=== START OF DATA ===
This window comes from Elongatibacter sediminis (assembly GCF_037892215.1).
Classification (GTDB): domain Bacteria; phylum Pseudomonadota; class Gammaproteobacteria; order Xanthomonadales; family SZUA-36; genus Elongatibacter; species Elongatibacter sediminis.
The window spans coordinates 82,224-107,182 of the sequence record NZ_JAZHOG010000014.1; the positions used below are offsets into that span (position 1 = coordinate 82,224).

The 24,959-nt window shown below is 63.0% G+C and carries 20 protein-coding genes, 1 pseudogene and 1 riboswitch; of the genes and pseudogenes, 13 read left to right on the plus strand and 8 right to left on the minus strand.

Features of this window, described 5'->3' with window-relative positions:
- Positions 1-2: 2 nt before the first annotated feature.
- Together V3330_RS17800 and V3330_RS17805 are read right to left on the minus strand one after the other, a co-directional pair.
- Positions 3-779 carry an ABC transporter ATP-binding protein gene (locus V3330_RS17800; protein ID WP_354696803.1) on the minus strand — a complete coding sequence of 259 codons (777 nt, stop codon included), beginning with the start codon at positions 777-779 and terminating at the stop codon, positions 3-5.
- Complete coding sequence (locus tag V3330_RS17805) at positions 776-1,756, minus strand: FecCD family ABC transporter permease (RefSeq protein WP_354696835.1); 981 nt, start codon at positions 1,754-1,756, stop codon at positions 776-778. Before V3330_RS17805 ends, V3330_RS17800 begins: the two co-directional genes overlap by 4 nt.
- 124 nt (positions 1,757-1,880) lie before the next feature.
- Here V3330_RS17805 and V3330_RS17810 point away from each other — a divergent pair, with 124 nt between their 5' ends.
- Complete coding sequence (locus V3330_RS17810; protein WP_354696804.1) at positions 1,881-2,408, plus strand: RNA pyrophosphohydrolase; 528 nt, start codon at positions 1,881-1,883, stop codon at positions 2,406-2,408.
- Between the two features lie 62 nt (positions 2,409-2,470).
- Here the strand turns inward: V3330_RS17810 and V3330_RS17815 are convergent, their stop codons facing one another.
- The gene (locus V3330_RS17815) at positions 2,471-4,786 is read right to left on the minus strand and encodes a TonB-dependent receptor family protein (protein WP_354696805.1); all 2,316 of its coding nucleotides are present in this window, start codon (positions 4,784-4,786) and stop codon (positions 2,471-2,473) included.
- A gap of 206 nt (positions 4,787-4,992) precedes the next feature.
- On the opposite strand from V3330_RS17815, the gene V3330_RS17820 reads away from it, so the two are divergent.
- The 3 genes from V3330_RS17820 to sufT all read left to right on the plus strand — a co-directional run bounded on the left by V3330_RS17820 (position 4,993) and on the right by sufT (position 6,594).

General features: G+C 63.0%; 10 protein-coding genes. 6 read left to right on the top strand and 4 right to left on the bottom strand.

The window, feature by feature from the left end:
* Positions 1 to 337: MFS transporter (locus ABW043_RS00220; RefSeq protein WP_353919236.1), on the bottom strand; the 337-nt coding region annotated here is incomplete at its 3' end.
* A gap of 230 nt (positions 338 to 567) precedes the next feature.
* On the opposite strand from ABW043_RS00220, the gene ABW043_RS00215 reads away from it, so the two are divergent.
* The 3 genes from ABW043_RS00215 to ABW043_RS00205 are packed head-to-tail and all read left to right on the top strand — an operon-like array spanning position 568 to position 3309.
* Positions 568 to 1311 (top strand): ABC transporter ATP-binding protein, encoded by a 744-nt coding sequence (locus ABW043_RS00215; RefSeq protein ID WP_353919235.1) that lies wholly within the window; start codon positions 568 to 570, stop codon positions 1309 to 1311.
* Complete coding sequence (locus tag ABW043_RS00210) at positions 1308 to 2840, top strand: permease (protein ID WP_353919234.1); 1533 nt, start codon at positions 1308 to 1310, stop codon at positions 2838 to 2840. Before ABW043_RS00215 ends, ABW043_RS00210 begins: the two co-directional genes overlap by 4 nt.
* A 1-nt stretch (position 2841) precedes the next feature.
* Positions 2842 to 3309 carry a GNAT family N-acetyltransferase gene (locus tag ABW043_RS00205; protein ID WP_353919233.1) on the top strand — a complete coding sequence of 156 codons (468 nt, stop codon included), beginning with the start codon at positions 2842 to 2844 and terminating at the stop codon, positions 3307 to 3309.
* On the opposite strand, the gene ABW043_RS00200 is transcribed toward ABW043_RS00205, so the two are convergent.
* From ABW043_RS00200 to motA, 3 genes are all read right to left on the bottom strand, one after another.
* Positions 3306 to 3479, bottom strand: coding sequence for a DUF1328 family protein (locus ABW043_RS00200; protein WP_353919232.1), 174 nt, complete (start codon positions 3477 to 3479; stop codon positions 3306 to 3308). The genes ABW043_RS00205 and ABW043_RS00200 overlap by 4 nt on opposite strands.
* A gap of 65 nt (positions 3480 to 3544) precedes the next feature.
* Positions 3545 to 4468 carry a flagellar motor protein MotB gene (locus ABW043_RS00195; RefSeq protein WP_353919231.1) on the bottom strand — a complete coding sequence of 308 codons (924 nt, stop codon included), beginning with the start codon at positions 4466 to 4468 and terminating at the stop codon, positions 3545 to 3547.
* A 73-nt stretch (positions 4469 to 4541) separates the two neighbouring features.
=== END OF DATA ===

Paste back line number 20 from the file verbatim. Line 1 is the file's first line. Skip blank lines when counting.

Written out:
The window, feature by feature from the left end: